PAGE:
Week 23: Ambrosia

You never know who you're going to find in the wash shed at night.

You never know who you’re going to find in the wash shed at night.

This week in the pack, we expect to have carrots, potatoes, herbs, small salad mix, sweet pepper, broccoli or cabbage, squash, brussels sprouts, red meat radish, and pears or apples.  The fruit is from Danny Davison’s Fair Acre Farm in Falmouth and is low or no spray.  The pears are Bosc, and the apples are Ambrosia.

Ambrosia apples and Bosc pears

Ambrosia apples and Bosc pears

I must jump in here and tell the story of Ambrosia apples.  These are my ultimate, all-time favourite apple.

In the Similkameen Valley of British Columbia, a chance seedling magically appeared among a row of Jonagold apples.  The chance seedling flourished into a healthy apple tree, and in the early 1990s, it bore its first fruit. The apples were so attractive and delicious, that pickers working in the orchard stripped the sapling clean and ate all the fruit.  The Mennell family, who owned the orchard, decided to produce more of the fruit, swearing the pickers to secrecy until they had enough plant material to corner the market. The resulting apples were as perfect in appearance and taste as the apples from the original mother tree.  Wilfrid Mennell named the bi-coloured apple “Ambrosia”, which in Greek mythology means “food of the gods”.  This apple is also particularly good for organic production because it is so resistant to disease.

This week on the farm, the crew was very busy harvesting.  The cold room is filling up, and the root crop washer built by Isaac Villeneuve in NB was brought down from the original wash shed on the hill to its permanent digs in the basement wash shed, and put to use.  David gave a short training session for the crew on how to use it.rootwashtrain23

It sure saves a LOT of time!

On Tuesday David made the long trip to the Island of Arichat in Cape Breton with Sean Saunders (one of the apprentices at Bethany) to pick up lobster bins for our farm and for Bethany Garden.  It was an outrageous load, a long trip, and a gorgeous day.  Near the end of the trip David had to get some diesel fuel because he ran out of veggie oil.  The fuel cost was only $30.  Way to go Gertie, Sean, and David!  An exceptional team.load23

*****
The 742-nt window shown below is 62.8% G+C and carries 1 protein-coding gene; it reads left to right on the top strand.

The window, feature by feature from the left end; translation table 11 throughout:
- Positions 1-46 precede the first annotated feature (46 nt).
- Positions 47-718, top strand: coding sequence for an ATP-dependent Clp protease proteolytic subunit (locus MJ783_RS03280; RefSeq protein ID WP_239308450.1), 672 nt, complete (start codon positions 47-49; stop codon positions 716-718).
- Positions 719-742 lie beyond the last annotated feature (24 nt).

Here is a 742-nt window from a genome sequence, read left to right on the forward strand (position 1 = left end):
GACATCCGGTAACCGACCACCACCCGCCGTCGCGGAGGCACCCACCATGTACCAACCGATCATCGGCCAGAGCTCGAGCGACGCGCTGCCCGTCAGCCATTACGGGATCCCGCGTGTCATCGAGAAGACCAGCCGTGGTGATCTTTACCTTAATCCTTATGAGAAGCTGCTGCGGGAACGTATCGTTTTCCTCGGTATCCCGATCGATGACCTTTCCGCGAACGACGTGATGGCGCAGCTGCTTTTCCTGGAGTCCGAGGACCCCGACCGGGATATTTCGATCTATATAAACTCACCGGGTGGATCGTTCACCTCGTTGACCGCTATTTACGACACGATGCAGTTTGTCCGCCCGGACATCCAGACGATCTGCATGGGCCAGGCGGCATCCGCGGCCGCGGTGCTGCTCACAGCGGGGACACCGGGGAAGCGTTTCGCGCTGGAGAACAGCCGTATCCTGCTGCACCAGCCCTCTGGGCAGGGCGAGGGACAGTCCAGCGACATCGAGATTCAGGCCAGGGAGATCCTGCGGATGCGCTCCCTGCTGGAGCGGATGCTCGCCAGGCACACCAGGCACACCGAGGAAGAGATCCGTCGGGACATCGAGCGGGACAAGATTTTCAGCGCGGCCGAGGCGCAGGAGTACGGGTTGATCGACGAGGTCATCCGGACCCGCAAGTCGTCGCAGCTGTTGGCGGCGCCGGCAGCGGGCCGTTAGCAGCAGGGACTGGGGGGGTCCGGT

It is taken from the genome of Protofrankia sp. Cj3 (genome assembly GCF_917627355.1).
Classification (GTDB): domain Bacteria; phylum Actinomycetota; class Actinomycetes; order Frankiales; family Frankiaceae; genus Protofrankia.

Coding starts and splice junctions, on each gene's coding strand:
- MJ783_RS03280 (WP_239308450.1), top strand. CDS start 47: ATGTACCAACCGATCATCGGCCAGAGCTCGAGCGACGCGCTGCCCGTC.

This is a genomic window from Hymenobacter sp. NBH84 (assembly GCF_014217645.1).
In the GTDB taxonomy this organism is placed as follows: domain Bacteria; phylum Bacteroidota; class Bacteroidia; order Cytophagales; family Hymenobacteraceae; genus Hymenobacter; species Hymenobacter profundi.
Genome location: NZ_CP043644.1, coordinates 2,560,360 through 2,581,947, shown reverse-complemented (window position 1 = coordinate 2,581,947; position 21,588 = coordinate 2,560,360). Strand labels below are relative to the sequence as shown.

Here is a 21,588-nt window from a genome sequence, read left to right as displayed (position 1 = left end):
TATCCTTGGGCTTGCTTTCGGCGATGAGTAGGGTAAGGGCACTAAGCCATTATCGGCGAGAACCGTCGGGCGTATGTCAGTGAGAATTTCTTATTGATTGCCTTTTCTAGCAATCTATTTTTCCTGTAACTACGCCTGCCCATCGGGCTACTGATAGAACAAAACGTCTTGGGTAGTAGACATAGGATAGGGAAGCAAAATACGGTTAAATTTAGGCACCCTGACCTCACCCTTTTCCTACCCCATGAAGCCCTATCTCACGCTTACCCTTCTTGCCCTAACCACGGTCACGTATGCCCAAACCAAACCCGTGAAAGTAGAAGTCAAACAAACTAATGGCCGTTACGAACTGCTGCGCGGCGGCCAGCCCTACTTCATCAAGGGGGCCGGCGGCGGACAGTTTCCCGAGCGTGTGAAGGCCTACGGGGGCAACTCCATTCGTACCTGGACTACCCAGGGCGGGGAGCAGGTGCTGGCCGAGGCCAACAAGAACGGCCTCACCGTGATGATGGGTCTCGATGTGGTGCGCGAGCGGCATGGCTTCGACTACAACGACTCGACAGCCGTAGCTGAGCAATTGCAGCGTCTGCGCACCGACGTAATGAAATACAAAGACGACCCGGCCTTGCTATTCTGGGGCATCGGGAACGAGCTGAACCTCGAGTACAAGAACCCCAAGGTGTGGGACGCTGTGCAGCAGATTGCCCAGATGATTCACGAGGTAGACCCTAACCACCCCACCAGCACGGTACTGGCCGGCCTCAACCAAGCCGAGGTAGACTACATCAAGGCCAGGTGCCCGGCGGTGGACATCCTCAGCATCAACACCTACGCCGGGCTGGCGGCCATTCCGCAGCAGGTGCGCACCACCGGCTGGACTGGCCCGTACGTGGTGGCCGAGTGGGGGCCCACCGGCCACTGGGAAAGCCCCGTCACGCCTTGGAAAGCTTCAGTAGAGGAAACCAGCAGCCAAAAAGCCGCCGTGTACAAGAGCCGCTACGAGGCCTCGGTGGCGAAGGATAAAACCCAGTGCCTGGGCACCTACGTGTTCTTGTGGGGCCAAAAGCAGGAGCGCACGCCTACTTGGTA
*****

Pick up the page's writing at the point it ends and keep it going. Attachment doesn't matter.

colorbins23

The bins are colourful and cheerful, as well as sturdy, large, and stackable.  It is amazing what you can get for free.  Once we got the cool weather ratio for veggie oil/diesel figured out, David and I went on a ‘leaf date’.  Talking about free things, we pick up bagged leaves on the way home from church, or meetings, or doing errands.  The hens and cattle love leaf bedding!

Bruce started to move the hoop houses off the summer crops and on to the winter greens.  That means the end of tomatoes and basil.  Eggplants will hang on for a little bit.  But this really helps keep the greens going until the end of December.  The hoop houses also help us start with greens very early in the spring too.  Bruce, who has a Newfoundland heritage, is excellent at moving and lacing up these hoop houses.  Rope handling is like second nature to him.

lastomatoes23

Nadege got in there and collected the last tomatoes.  She is showing great promise as a homesteader.  She said: “I’m turning into my mother!”  When her mother, who is originally Haitian visited, she gathered great quantities of eggplant to take home with her to the Bahamas.  Yay Mama Toussaint!  We have to get her to share a few of her eggplant recipes…

Nadege does not want anything to go to waste!

Nadege does not want anything to go to waste!

 

Here are a few more photos from this last week on the farm.benkale23benkalea23hilmar23benbroc23

Sometimes Marshall likes to get tied up so his pants don't fall down

Sometimes Marshall likes to get tied up so his pants don’t fall down

Bruce had to do a switcheroo when VanGo wasn't working properly.  Good thing we've got back up plans!

Bruce had to do a switcheroo when VanGo wasn’t working properly. Good thing we’ve got back up plans!

All this rain has made the farm roads a mess, but the irrigation pond is full again.  Phew!

All this rain has made the farm roads a mess, but the irrigation pond is full again. Phew!

Bruce is trying out a farm stand at the Seaport Market.

Bruce is trying out a farm stand at the Seaport Market

See you all soon!

Jen, David, Bruce, Marshall, Benjamin, Lori, and Nadege

Posted in growing vegetables, Produce Pack, Season Extension | Tagged , , | Leave a comment

Week 22: Orange

sunbeamtractor22This week in the pack we expect to have carrots; kale; potatoes; herbs; small salad mix; nappa; sweet pepper; celery; broccoli; eggplant, or second broccoli, or parsnip; and apples.